There’s a growing chorus from public health officials being heard across the country this week, and it consists of one just word: “Masks.”
Los Angeles County Public Health Director Barbara Ferrer on a Zoom with reporters today recommended, “Everyone two years of age and older should wear a mask in indoor gatherings and indoor settings such as businesses, restaurants and indoors at schools.”
Likewise last Friday, a group of health officers from the Bay Area issued a rare joint statement strongly recommending — but not requiring — residents to once again wear face coverings indoors.
“If you’ve chosen not to wear a mask in indoor public places recently, now is a good time to start again,” Dr. George Han, deputy health officer for Santa Clara County told the San Francisco Chronicle.
A little further south, the Pacific Grove Unified School District in Monterey, CA on Monday decided to mandate all students and staff wear masks indoors, beginning Tuesday, as infections rise there.
School districts in Pennsylvania, Michigan and Illinois have done the same this week.
Top Biden administration officials warned Wednesday that one-third of Americans live in communities the CDC considers at high risk (orange on the map below) and recommends masks be mandated in those areas.
“We urge local leaders to encourage use of prevention strategies like masks in public indoor settings and increasing access to testing and treatment,” said Rochelle Walensky, Director of the Centers for Disease Control and Prevention
About two weeks ago, the CDC issued a new recommendation that masks be worn by all persons two years old up “in indoor areas of public transportation (such as airplanes, trains, etc.) and transportation hubs (such as airports, stations, etc.).” The CDC also encouraged people to wear face coverings “in crowded or poorly ventilated locations, such as airport jetways.”
New York City, which last year had some of the most stringent requirements, will not return to masking, even though it entered the high risk category this week amid a surge in hospitalizations. Mayor Eric Adams said he doesn’t want to mandate masks, even though the CDC recommends it.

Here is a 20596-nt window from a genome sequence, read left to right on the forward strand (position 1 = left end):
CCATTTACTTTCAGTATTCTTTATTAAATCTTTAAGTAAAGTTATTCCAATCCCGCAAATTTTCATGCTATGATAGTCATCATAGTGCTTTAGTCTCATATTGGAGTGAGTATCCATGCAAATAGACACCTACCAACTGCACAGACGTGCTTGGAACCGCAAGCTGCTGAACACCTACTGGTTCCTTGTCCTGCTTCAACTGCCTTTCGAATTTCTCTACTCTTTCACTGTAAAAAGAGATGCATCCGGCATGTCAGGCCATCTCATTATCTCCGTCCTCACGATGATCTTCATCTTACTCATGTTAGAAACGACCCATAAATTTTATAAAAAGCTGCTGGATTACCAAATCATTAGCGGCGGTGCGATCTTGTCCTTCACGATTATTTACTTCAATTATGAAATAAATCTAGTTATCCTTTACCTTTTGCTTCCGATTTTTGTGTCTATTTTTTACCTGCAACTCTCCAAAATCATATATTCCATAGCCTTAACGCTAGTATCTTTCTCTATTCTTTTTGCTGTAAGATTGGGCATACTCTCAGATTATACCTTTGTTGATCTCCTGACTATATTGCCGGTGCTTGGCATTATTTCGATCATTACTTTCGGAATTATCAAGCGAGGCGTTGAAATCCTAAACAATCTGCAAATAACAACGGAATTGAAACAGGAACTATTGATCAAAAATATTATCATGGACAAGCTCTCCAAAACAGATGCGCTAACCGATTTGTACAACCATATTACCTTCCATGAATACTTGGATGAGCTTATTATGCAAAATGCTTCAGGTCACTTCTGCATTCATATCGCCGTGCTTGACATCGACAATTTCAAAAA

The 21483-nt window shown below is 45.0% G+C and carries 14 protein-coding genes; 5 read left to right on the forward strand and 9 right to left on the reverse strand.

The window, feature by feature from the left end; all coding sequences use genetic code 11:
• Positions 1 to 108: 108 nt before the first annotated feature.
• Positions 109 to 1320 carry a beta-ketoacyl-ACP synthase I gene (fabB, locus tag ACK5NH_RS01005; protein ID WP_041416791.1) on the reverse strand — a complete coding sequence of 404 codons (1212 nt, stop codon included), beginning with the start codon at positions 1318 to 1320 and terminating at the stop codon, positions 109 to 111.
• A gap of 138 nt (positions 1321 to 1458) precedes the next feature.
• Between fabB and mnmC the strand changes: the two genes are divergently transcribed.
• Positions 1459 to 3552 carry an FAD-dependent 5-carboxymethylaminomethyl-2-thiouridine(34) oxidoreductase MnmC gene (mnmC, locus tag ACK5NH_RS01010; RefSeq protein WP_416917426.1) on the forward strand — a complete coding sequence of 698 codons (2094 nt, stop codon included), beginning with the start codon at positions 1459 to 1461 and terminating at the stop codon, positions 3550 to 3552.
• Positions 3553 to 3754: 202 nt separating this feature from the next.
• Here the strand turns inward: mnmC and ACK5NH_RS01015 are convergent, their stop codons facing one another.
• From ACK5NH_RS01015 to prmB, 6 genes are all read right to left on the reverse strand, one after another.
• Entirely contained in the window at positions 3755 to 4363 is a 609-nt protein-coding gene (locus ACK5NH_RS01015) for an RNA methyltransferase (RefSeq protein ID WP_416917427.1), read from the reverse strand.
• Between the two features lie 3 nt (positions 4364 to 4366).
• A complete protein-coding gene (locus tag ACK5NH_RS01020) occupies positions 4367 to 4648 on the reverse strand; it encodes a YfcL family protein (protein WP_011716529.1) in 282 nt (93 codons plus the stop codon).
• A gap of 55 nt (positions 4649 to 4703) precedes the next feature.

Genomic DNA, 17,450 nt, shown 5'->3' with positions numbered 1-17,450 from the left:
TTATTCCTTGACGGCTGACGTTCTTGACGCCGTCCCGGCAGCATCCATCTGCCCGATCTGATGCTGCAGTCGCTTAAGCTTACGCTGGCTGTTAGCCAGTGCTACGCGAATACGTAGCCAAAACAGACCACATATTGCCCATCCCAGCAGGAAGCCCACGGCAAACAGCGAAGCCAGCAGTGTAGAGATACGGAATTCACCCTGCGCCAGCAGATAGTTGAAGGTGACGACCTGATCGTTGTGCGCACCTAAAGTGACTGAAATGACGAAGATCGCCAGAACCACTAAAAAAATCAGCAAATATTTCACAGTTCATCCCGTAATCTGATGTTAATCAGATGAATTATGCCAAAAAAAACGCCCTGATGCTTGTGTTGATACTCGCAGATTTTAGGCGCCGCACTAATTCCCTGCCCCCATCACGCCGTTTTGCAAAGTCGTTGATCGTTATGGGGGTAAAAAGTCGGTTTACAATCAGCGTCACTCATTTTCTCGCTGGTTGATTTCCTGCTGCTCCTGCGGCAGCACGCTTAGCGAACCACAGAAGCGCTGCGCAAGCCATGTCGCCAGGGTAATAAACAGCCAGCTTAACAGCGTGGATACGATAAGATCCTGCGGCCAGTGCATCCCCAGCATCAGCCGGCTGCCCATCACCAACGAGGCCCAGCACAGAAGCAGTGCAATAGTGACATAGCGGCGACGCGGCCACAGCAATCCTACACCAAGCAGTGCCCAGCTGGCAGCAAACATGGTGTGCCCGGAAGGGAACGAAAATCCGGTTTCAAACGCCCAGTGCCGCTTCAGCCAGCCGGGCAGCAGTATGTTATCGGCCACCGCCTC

“If every variant that comes, we move into shutdown thoughts, we move into panicking, we’re not going to function as a city,” said Adams, according to the New York Times.
Would he consider them for schools? “No,” Adams replied.
The answer is different in L.A., where Ferrer has repeated over the past week-plus some version of what she said today: “Once we are designated as a high community level we will go back to requiring those masks indoors.”
The county’s not there yet, but the rising rate of Covid spread in Los Angeles caused it to be moved today from the CDC’s “low” virus level to “medium.”
According to federal and county data, the local cumulative seven-day rate of new Covid cases rose to 202 per 100,000 residents, up from about 176 per 100,000 last week. With the number topping 200, the county is now considered to have “medium” community levels, a designation that comes with recommendations for heightened precautions against virus spread.
The move will not trigger any immediate changes in local health regulations, however. L.A. had already stepped up precautionary recommendations that align with the CDC’s guidelines — such as masking on public transit and high-risk settings such as hospitals, doctor’s offices and homeless shelters.
“We hope that by implementing strong community prevention measures, we’ll avoid going to high,” Ferrer told reporters.
That means “businesses and individuals need to not shy away from stronger safety measures,” she said, noting those include indoor masking.
Under CDC guidelines, counties in the medium category will move to high if the rate of new virus-related hospital admissions reaches 10 per 100,000 residents, or if 10% of the county’s staffed hospital beds are occupied by COVID-positive patients.
Ferrer said today that the county’s current rate of new Covid admissions is 3.4 per 100,000 residents, and the rate of hospital beds occupied by COVID-positive patients is just under 1.7%.
About a week ago, however, daily hospitalizations of people with Covid in the region began creeping up. From 252 last Thursday, they rose to 312 virus-positive patients in county hospitals as of this Monday, 327 on Tuesday, 363 Wednesday and 379 today. While the numbers are still relatively small, that’s about a 50% rise in one week.
Over the same period cases have jumped from 3407 last Thursday to 4725 today, a rise of 38% in one week.
The average daily rate of people testing positive for the virus, while still relatively low, rose 34% from a 7-day average test positivity of 2.6% last Thursday to 3.5% today.
Since hospitalizations generally lag infections by a couple weeks, rising case and test positivity would seem to indicate a substantial increase in Covid-related hospitalizations through the end of the month.
City News Service contributed to this report.
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